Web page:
For over 15 years, the Hubble telescope has taken us farther into the galaxy than ever before, but it is in our nature to want to know even more.
From Galileo who studied the heavens in the 1500s, to Kepler’s fascination with the universe nearly a hundred years later, to the early part of the 20th century, we’ve witnessed scientists like Robert Goddard launch the first rocket that paved the way to exploring our universe.
We gathered around black and white televisions to witness Neil Armstrong take the first steps on the Moon. We listened and intensely watched as engineers furiously scrambled to find a way to bring Apollo 13 astronauts Jim Lovell, Fred Haise and Jack Swigert safely back to Earth. The American public watched in awe as the first Space Shuttle launched in 1981, launching a curiosity in human spaceflight that we had never seen before.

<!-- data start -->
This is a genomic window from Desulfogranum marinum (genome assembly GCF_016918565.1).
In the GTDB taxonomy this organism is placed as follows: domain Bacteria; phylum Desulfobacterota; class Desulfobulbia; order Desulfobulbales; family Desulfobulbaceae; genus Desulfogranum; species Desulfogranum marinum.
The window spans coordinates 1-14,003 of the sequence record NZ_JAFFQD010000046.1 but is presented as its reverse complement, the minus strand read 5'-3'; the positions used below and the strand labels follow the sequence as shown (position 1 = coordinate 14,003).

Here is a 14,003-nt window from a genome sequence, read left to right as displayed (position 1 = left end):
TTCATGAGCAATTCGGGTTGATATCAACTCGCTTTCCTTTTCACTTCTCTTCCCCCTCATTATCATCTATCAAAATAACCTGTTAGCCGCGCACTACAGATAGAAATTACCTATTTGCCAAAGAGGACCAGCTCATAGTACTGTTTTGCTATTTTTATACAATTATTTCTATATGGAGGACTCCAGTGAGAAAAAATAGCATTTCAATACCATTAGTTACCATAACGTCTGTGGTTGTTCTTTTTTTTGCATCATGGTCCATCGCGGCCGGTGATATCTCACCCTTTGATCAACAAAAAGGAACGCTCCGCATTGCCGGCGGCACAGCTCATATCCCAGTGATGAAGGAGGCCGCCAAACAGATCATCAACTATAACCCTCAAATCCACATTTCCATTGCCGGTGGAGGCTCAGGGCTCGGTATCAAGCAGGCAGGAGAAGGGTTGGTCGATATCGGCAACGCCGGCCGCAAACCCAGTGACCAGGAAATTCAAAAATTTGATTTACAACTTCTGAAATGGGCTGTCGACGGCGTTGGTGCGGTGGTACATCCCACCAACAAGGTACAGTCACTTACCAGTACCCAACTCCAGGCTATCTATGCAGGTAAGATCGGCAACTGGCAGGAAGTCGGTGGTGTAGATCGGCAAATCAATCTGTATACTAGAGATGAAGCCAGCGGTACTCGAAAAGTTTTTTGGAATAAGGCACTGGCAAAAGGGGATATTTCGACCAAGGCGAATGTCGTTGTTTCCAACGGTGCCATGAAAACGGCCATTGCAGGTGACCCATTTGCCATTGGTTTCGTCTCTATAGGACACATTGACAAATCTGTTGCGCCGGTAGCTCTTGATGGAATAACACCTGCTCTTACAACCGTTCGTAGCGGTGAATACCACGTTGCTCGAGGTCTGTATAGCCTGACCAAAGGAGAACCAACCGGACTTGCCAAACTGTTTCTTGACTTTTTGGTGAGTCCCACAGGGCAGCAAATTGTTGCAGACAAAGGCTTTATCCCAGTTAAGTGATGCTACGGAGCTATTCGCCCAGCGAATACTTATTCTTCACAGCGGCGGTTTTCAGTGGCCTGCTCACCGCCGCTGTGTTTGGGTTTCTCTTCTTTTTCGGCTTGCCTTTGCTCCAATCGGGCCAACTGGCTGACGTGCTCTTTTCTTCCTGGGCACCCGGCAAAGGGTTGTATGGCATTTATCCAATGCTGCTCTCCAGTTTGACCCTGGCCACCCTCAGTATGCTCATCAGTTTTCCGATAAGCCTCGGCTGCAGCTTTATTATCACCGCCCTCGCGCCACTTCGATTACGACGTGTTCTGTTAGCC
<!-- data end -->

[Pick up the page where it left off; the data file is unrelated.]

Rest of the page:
Since Goddard’s rocket that went over 1.6 miles in the air and reached speeds of 550 mph in 1966, we have been to the moon and back to build an amazing orbiting laboratory that is as large as a football field. It’s almost unimaginable to see what we have accomplished – but more is on the horizon.
Our next exploration missions are being engineered with the most advanced technologies to keep humans safe during the journey aboard Orion far into deep space. The newest rocket designed by NASA is being built on the most powerful propulsion system in the world and will go farther into our solar system than ever before – including Mars, a journey that will take more than 9 months to complete.
Great discoveries are about to be made. Another chapter in space history is about to take place. Take a look at how we got from Goddard’s rocket to where we are today.
Marvel at our accomplishments. Enjoy the journey of space. Dare to explore what we have yet to discover.